Return of the milkman?
June 28, 2019
by Ivan Raconteur

The image of a milkman delivering glass bottles directly to the homes of consumers is, for many people, just a quaint picture that exists only in movies or old TV shows.

Some of us, however, still remember the sound of clinking bottles and the friendly greeting from our local milkman.

When I was young, and delivering newspapers instead of writing them, It was common to see insulated boxes next to people’s doors. These boxes are where the milkman left the products he delivered.

According to the US Department of Agriculture, in the early 1960s, nearly 30 percent of consumers had milk delivered.

Times change, as did people’s shopping habits.

Supermarkets replaced local grocery stores, and plastic, disposable packaging took over.

Home milk delivery all but disappeared.

In some places, however, it is making a comeback.

One reason for this is the increasing awareness of our problem with plastic.

We create mountains of plastic garbage that will never break down.

Plastic is contaminating our land and polluting our water. Many of these plastic containers are used just once and discarded.

Glass bottles, on the other hand, can be used many times.

In the case of home milk delivery, the milkman picks up the empty bottles when he makes his deliveries.

The bottles are washed, sanitized, and reused.

There are other benefits, as well.

I think things taste better when they are stored in glass, and I’d rather drink milk (or other beverages) from glass bottles than plastic any day.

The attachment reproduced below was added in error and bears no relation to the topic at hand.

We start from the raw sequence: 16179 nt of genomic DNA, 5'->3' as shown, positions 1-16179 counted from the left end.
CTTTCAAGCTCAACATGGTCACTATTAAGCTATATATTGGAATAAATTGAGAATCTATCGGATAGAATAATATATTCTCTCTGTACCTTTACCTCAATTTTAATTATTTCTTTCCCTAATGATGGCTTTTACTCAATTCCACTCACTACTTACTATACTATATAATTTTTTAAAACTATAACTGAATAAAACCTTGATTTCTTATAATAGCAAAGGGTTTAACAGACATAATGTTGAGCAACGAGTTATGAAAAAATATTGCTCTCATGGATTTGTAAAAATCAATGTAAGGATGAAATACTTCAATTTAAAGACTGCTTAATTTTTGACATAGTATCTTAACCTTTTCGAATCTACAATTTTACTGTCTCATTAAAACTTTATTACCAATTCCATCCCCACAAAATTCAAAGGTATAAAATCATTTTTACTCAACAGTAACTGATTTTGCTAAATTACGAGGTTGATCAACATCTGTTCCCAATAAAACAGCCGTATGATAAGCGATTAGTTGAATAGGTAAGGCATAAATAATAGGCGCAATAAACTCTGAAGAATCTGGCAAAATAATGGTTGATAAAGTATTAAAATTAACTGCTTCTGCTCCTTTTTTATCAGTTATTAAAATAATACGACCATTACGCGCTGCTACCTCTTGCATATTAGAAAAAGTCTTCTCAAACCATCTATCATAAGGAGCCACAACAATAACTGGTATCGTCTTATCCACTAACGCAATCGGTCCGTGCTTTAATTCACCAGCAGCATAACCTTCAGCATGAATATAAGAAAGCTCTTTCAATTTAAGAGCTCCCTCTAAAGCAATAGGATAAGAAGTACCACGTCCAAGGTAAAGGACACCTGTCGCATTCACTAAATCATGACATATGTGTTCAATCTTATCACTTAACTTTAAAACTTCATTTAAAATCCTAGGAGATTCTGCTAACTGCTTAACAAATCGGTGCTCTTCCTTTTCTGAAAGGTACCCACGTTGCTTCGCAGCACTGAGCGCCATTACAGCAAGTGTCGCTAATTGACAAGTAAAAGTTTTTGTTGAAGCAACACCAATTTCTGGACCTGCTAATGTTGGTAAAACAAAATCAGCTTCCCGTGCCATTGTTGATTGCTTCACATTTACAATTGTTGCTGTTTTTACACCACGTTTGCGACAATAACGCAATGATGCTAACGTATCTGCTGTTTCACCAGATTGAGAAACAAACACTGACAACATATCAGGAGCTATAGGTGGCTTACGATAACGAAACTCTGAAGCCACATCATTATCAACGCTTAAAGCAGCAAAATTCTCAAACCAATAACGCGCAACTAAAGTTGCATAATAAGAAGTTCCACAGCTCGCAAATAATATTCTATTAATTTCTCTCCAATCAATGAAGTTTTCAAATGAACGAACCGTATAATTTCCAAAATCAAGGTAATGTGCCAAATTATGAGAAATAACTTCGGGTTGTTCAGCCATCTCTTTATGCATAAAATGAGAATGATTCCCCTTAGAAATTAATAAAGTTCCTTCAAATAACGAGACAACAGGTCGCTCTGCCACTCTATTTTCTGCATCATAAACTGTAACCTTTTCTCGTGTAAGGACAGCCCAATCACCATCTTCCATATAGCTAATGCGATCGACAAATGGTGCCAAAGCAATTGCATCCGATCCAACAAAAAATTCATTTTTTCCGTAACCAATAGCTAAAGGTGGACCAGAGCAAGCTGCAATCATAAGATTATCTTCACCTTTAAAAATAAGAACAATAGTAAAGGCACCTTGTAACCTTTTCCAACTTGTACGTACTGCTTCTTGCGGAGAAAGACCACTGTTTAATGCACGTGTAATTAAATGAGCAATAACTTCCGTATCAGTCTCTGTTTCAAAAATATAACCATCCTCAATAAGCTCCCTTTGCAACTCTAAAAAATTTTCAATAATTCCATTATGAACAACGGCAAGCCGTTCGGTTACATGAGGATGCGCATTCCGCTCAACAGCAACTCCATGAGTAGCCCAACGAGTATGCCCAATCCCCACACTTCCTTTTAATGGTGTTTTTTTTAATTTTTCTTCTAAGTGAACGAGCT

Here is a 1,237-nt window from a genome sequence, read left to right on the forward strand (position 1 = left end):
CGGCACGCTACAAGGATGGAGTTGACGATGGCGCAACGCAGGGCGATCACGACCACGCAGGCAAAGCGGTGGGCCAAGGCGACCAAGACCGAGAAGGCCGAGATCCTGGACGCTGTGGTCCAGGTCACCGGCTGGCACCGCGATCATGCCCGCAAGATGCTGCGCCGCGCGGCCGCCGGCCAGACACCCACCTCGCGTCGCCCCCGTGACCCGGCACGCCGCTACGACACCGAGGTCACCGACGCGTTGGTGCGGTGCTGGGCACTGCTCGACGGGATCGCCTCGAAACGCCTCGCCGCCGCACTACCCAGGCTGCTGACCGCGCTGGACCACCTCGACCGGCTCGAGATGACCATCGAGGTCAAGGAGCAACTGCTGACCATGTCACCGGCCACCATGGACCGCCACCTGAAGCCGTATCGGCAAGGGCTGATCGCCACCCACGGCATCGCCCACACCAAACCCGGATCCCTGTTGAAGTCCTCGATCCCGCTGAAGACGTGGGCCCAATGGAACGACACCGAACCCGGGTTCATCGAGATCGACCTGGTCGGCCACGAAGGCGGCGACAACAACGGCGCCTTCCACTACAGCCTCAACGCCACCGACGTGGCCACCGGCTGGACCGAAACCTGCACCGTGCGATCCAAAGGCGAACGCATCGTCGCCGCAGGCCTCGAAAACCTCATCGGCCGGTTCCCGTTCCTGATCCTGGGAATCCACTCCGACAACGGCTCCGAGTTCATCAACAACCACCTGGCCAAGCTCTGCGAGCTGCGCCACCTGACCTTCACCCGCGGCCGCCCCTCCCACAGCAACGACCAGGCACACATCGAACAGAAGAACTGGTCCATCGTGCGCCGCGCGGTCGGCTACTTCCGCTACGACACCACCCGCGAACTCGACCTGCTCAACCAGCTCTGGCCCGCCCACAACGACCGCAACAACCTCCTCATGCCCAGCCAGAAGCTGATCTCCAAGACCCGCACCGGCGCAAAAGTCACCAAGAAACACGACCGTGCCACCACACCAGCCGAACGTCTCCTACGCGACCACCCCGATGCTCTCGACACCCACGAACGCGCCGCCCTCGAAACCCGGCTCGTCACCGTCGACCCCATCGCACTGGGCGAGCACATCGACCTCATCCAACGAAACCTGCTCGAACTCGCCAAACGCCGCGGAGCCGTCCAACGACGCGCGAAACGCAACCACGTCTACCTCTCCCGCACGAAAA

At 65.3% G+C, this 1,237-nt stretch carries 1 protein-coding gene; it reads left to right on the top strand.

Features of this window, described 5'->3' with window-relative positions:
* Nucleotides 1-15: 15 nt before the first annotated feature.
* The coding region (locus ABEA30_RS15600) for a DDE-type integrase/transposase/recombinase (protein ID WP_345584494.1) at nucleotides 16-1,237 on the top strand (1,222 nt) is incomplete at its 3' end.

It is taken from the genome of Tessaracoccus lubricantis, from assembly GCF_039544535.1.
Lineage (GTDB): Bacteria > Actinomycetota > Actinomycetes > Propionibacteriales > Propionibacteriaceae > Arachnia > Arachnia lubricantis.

People are becoming more aware, and want to know what they are consuming and where it came from.

Home milk delivery from local dairies shortens the distance between producer and consumer.

The energy that is fueling the return of the milkman in some areas is similar to that which motivates consumers to shop at local farmers markets or participate in community-supported agriculture (CSA) programs.

I wouldn’t want to appear too optimistic. The percentage of consumers who get milk delivered to their homes is tiny, and the service is not even available in many areas.

Home delivery of milk is also slightly more expensive than buying milk in a supermarket, but it is important to remember there is also a cost to using disposable plastic packaging.

While it may be unrealistic to expect the return of friendly neighborhood milkmen in iconic white suits and caps, delivering milk in reusable glass bottles may still be a viable option today, especially when it is combined with the delivery of other products in environmentally-responsible packaging – like Amazon Prime on a hyperlocal level.

Sometimes, the old way of doing things may prove to be the best way.

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